The Devil’s Detective, by Simon Kurt Unsworth

The Devil's DetectiveY’all already know that I’m a sucker for detective stories with a twist (see: The Last Policeman, The Manual of Detection, etc.). So when this book, whose title is no misnomer, crossed my path, I knew I needed to read it.

But I almost didn’t. I picked up the book and started reading about angels coming down to hell to negotiate moving some of Hell’s souls up to Heaven, and I was like, hold on, this is a detective book, right? After I reassured myself that there would somehow be a murder, in Hell, I went back to reading and things got just even weirder. It turns out that the twist in this detective novel is that it’s also a horror novel, which I somehow managed not to guess from the title, and so in addition to police procedures there is also gruesome sex and violence and a lot of creep factor. Not my cup of tea, usually, but there’s enough other stuff to focus on that you can tune a lot of the gross stuff out.

Unsworth’s premise is a Hell wherein Dante-like punishment has been replaced by toil and drudgery, where human souls are fished out of a sea and formed into beings whose profession — whether prostitute or Information Man — and life in Hell is preordained. When humans die, their souls go back out into the sea for the chance of another go-around, until maybe someday they are randomly chosen to go to Heaven.

Once the murder plot came in, the book picked up quickly for me. Our hero, Thomas Fool, is an Information Man, tasked with solving crimes but usually not bothering to, unless it’s deemed really important. The crime that starts off this novel is really important — a human is dead, but not like regular dead, where his soul goes back into the sea to try again, but like super dead, where is soul is completely and totally gone. This is new in Hell, and both the humans and the demons are wary of whatever demon has managed to accomplish this feat. Fool is tasked with solving this crime above all other priorities, and he soon learns (of course) that Hell isn’t quite what it seems.

This book is fascinating mostly for its setting and world-building, laying out a Hell not terribly different from regular life and changing up the rules that we and even the angels of this world are used to. The mystery was not super difficult for me to figure out, but Fool’s troubles with it pave the way for the intriguing ending (that I believe is leading into a sequel) and allow more time to learn about this strange afterlife, so I guess I can give it a pass.

I’m glad I came into this book fairly blind, because I might not have read it otherwise and it’s actually a pretty decent book! If they publish that sequel, I will definitely check it out.

Recommendation: For fans of not-quite-detective stories and those who are not or don’t mind feeling squeamish.

Rating: 8/10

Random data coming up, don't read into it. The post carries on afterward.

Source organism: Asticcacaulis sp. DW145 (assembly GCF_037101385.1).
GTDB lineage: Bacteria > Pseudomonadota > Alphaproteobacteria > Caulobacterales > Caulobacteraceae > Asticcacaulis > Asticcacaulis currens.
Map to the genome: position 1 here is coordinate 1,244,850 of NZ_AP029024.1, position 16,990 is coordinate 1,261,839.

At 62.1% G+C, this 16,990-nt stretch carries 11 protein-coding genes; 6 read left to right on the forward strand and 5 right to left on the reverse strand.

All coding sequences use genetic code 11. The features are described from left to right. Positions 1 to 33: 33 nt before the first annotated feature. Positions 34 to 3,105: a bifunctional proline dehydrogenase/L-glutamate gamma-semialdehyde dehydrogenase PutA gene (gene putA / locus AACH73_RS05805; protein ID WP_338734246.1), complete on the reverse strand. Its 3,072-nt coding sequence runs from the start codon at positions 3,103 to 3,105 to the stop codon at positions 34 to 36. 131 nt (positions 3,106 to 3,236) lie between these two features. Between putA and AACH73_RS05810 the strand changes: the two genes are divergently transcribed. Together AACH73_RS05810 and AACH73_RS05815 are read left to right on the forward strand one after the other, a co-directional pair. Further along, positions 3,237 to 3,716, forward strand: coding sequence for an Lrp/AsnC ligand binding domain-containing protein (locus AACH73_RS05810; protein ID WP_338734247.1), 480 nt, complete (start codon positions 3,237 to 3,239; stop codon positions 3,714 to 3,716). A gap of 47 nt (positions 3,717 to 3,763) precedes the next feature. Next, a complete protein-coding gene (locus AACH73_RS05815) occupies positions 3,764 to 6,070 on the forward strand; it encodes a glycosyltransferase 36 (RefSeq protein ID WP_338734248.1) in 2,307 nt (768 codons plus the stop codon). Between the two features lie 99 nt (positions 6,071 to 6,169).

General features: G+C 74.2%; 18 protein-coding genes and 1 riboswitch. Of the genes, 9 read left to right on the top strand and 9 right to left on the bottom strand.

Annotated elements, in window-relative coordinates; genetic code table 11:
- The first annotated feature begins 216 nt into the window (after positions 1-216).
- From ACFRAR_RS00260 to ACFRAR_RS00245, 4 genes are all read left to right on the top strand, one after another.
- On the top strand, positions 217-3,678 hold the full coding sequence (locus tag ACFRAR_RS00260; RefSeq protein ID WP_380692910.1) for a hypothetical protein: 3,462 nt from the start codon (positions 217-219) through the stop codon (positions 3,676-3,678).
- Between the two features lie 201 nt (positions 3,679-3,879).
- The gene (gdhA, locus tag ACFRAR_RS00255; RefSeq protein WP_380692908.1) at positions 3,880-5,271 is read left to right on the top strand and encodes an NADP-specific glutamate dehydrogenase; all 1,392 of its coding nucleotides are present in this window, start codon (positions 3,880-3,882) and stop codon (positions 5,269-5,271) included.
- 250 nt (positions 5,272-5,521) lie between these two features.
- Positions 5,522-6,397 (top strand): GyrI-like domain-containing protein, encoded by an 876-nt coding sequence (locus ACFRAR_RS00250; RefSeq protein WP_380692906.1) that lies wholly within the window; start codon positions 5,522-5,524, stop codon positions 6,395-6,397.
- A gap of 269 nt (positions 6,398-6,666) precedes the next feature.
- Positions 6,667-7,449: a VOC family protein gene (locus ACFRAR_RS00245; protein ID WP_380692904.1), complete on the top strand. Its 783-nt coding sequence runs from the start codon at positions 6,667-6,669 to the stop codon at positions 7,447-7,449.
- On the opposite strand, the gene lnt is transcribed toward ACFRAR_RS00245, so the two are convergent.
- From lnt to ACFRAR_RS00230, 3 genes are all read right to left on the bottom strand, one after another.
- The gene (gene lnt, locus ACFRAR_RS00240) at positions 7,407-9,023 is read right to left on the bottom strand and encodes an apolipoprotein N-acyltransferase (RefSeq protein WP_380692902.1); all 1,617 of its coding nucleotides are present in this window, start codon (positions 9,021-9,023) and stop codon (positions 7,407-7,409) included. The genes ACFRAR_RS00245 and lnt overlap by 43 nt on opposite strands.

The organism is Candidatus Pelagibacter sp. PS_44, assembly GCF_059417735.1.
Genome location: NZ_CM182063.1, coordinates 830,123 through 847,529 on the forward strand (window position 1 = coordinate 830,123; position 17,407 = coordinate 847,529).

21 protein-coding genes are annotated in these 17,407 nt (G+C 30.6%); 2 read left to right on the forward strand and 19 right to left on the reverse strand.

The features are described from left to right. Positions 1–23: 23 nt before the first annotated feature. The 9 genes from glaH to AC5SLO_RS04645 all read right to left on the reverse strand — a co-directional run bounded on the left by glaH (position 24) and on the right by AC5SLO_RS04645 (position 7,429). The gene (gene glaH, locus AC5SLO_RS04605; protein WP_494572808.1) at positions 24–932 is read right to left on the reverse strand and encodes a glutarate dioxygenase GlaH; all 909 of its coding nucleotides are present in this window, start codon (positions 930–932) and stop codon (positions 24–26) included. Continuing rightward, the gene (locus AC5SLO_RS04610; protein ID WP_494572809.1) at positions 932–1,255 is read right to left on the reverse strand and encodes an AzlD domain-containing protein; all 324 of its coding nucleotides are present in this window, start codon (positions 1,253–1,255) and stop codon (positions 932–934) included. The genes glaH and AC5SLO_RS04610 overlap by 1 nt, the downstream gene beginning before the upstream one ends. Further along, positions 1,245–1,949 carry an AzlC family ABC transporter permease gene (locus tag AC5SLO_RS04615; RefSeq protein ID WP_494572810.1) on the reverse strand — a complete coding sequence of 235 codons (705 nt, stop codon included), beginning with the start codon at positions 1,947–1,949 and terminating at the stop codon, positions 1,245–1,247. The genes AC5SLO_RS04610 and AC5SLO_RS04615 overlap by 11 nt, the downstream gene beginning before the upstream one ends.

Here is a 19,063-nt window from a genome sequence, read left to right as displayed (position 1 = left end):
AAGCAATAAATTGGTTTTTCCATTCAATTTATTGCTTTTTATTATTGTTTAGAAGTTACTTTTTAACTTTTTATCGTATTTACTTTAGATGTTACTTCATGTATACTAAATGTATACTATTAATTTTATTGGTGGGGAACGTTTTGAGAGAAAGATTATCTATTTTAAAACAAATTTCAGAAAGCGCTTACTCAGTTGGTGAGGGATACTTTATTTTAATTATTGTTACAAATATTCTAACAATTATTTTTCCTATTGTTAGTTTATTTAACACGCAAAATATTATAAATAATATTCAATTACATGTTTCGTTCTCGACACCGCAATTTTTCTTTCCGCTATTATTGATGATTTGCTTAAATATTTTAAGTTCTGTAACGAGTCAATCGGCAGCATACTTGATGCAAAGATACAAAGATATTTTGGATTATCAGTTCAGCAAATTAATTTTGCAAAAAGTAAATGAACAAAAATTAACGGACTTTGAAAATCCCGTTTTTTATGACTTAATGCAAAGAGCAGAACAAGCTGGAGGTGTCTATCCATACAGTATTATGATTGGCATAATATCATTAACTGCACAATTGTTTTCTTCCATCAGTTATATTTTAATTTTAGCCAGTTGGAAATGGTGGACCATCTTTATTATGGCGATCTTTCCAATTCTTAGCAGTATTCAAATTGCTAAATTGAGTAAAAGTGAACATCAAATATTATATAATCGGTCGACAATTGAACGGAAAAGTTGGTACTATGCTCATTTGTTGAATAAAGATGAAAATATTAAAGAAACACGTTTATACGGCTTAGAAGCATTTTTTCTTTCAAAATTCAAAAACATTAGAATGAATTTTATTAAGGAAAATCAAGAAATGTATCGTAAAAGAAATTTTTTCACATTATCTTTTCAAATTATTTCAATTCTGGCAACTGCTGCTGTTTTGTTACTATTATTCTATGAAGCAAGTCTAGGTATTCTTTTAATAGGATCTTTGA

Another Fine Myth, by Robert Asprin

Another Find MythThings are looking up between me and my coworker, reading-wise… after reading Touch of Frost I have a better idea of what she’ll like and I also know that I need her to explain what’s awesome about a book before I go ahead and read it. Also, she’s promised to give The Eyre Affair another go at some point in the future, which is all a girl can ask for, really.

With this book, though, we almost had a situation on our hands. My coworker was talking about this series to one of our patrons, and she mentioned that it was a send-up of fantasy series, with all the appropriate dragons and such but also a good amount of humor. At the exact same time as I was saying, “Oh, funny fantasy, I love that!”, my coworker was telling the patron, “It’s humorous; Alison wouldn’t like it.” I’m pretty sure a Look was given, and the patron was definitely laughing at us. I couldn’t find this first book in our library or my home library, and I feared I would be unable to prove my clearly advanced sense of humor, but luckily my coworker had a copy and was willing to lend it to me, possibly only to avoid getting stuck on shelf-reading duty. I will take it!

Aaaaaanyway, to get to the actual story part of the story, this turned out to be a pretty funny book! The narrator, Skeeve, is an apprentice magician whose master decides to summon up a demon for a proper introduction and then proceeds to die at the hands of an assassin. Skeeve is terrified of the demon until he finds out that “demon” is just a terrible abbreviation of “dimension traveller” (suuuure it is) and also that this demon, Aahz, would be no worry anyway as Skeeve’s master happened to take away Aahz’s power when he summoned him. As a practical joke. As you do.

Of course, Skeeve soon becomes terrified again, because, you know, dead master, assassins, potential future death, not actually a magician yet, stuck learning all the important things from a guy with no powers. But Aahz is smart and funny and not unlike a certain Bartimaeus, so he is of course able to shepherd Skeeve through all of the ridiculous things that are about to happen to him. These things include mastering disguise, travelling through dimensions, meeting a hot chick, and, you know, going up against the guy who sent the assassin, so there’s something for everyone!